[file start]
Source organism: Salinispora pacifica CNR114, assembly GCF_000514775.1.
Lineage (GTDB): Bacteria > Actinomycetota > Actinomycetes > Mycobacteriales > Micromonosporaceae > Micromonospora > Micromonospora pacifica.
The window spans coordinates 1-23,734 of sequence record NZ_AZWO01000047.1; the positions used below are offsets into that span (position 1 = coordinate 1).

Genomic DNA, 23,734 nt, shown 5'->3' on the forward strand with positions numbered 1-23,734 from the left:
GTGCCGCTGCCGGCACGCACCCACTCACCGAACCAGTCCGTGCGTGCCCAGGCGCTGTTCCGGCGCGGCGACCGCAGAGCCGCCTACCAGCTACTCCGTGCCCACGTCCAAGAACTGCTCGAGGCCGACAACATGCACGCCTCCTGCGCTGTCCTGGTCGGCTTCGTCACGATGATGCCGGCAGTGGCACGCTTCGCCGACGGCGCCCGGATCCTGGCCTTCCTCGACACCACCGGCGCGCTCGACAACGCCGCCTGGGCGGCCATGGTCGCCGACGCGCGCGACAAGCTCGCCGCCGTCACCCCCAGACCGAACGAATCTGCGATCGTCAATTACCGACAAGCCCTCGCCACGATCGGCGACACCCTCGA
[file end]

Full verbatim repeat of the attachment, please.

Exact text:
Source organism: Salinispora pacifica CNR114, assembly GCF_000514775.1.
Lineage (GTDB): Bacteria > Actinomycetota > Actinomycetes > Mycobacteriales > Micromonosporaceae > Micromonospora > Micromonospora pacifica.
The window spans coordinates 1-23,734 of sequence record NZ_AZWO01000047.1; the positions used below are offsets into that span (position 1 = coordinate 1).

Genomic DNA, 23,734 nt, shown 5'->3' on the forward strand with positions numbered 1-23,734 from the left:
GTGCCGCTGCCGGCACGCACCCACTCACCGAACCAGTCCGTGCGTGCCCAGGCGCTGTTCCGGCGCGGCGACCGCAGAGCCGCCTACCAGCTACTCCGTGCCCACGTCCAAGAACTGCTCGAGGCCGACAACATGCACGCCTCCTGCGCTGTCCTGGTCGGCTTCGTCACGATGATGCCGGCAGTGGCACGCTTCGCCGACGGCGCCCGGATCCTGGCCTTCCTCGACACCACCGGCGCGCTCGACAACGCCGCCTGGGCGGCCATGGTCGCCGACGCGCGCGACAAGCTCGCCGCCGTCACCCCCAGACCGAACGAATCTGCGATCGTCAATTACCGACAAGCCCTCGCCACGATCGGCGACACCCTCGA